By Tim D'Avis
Arizona Daily Wildcat
In the wake of Green Day's rise to the top of the pops, no band has received more hype and more push from the industry than Green Day's cartoon-bulldog Berkeley neighbors, Rancid. After all, Rancid has two former members of Operation Ivy, the band that Billie Joe Armstrong (front man for Green Day) cites as his inspiration for starting a band. Couple that with the fact that Billie Joe co-wrote a song with Rancid on one of their previous singles, and we're talking connections on a Blind Melon/Axl Rose kind of level. With the event of Rancid's third album And Out Come the Wolves, this quartet of cowhide-clad toughs from northern California seems poised for a measurable degree of success. It's too bad they suck.
The problem isn't simply the music. By and large, this is fairly inoffensive ska-tinged "punk" rock. It's formulaic to a fault Ÿ singer Tim "Lint" Armstrong's baby-talk-cum-Elmer Fudd vocal stylings interspersed with big sing-along choruses grows tiresome past the eighth track, and that's the halfway mark for the album. Taken individually, nearly any of these songs could make a strong single, but taken as a whole it fails to provide any sort of coherent feel.
In fact, Rancid as a band fail to produce any coherence, because they're all image. Men pushing thirty in spikes, leather, combat boots and chains . it's all marketing despite the punk posturing. Rancid writes songs for your fifteen year-old brother. Find me artistic merit or a proper sense of grammar in their lyrics, such as in the song "Maxwell Murder": "His rules are never fair/Nobody want to look back." Ugh. Punk no die. This is the kind of band whose fans use "dude" as a qualifier when describing their sound.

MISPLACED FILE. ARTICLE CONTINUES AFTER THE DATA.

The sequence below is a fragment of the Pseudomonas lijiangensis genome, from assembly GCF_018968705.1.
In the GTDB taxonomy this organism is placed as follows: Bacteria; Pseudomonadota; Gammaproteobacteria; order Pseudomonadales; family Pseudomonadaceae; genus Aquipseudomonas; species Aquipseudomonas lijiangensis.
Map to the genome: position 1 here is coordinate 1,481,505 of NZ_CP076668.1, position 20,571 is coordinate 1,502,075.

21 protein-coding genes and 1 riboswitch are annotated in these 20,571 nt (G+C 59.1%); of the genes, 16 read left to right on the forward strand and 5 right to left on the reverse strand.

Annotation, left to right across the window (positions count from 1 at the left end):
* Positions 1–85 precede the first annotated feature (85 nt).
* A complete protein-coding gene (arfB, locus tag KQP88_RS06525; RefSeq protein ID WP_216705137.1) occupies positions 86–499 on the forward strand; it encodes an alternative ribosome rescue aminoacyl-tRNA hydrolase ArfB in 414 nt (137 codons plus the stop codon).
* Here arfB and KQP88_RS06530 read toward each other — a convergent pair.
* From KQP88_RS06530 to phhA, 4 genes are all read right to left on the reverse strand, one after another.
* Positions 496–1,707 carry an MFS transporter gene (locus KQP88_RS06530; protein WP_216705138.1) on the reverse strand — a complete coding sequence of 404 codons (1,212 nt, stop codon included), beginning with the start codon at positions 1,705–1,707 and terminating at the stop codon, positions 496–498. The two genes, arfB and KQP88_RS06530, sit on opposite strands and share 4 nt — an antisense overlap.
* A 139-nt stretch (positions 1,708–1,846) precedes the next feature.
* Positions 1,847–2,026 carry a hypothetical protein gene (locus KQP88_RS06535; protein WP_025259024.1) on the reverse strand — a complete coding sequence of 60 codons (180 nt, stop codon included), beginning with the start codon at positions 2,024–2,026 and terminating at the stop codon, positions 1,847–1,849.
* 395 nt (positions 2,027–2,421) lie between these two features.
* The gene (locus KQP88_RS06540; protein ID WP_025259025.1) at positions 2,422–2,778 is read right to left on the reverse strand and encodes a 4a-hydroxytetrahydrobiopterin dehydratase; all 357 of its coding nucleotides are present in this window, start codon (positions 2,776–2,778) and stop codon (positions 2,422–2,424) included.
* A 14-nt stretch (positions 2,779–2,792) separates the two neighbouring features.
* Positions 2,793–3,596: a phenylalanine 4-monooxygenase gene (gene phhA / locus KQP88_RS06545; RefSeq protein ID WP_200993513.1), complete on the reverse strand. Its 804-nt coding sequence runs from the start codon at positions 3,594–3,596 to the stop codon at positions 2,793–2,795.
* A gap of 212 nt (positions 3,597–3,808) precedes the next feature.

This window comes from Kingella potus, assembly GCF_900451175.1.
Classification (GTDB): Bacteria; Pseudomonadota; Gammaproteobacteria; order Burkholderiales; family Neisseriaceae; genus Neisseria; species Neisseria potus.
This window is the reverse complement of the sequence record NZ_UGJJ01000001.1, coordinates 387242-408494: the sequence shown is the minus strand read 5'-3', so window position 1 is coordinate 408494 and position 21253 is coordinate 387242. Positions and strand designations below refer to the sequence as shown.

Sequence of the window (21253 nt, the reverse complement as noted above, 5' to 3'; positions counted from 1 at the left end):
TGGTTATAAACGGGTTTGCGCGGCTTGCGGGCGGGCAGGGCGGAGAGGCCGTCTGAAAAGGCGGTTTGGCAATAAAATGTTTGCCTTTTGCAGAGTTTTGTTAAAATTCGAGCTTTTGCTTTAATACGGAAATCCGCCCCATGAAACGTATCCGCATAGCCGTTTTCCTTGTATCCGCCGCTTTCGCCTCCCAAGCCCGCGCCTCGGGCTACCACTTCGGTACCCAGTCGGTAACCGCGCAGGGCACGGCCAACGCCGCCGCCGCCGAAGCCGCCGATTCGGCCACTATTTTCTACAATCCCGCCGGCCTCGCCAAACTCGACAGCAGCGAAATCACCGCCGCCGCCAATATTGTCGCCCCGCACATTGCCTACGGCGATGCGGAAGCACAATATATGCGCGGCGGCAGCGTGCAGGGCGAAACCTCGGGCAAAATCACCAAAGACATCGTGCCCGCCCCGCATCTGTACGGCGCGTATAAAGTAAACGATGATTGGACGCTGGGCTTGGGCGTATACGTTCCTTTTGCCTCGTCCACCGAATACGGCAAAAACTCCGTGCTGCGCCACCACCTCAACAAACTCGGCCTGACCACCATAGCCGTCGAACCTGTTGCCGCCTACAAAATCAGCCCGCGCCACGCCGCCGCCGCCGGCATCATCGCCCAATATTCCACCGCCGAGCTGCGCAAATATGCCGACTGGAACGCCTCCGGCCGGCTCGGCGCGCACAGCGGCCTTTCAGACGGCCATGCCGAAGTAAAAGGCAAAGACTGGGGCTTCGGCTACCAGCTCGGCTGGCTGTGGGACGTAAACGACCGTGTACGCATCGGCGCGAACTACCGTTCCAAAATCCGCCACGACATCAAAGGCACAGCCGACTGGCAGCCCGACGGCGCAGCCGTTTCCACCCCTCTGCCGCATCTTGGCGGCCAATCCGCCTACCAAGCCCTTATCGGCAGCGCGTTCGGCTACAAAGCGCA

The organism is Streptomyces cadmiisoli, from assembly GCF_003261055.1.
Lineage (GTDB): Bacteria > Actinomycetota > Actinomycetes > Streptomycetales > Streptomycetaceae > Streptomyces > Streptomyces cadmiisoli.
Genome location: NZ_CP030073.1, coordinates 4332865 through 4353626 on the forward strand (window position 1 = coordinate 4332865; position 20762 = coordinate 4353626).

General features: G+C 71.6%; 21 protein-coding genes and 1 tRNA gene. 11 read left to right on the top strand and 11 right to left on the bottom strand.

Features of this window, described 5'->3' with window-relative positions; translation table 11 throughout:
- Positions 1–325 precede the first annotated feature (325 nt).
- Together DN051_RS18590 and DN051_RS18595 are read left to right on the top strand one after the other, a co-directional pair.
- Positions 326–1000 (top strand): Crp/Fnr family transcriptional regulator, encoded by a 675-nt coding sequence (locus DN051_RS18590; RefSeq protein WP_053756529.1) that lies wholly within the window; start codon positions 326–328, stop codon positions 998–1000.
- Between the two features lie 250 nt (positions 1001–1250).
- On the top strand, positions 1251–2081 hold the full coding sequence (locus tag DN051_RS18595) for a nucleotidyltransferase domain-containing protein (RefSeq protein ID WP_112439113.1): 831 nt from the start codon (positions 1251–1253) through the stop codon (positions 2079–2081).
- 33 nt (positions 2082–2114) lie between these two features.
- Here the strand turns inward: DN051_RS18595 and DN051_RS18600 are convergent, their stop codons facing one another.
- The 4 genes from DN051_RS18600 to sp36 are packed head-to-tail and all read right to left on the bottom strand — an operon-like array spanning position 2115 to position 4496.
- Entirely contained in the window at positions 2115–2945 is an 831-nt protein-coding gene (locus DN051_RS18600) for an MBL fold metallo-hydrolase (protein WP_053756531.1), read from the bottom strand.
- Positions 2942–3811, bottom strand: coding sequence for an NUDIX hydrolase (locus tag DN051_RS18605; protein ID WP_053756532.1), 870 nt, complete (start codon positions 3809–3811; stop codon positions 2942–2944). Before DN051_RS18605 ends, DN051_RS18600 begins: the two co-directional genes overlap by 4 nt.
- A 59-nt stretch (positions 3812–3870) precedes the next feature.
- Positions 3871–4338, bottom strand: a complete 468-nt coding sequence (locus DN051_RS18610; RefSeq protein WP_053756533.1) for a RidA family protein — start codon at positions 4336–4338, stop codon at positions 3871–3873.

Rancid's sound is summed up in not one, but two words: THE CLASH. Except that The Clash had a bit more integrity, a few more tempos and at least one or two good albums. On Wolves first single, Rancid unashamedly lift hooks and style from Joe Strummer and company, and spend the rest of the album wishing they were a bit more anthemic and British. As far as the musicianship goes, it's solid but not superb, with the exception of bassist Matt Freeman who may be a bit too good for the rest of the band. His twelve-notes-per-second bass solo on "Maxwell Murder" sounds less like punk or ska than it does adrenaline-induced polka music. Apart from that, there is hardly a shining moment, save for the pristine production and the fact that "Lint" managed to pronounce a few words correctly this time.
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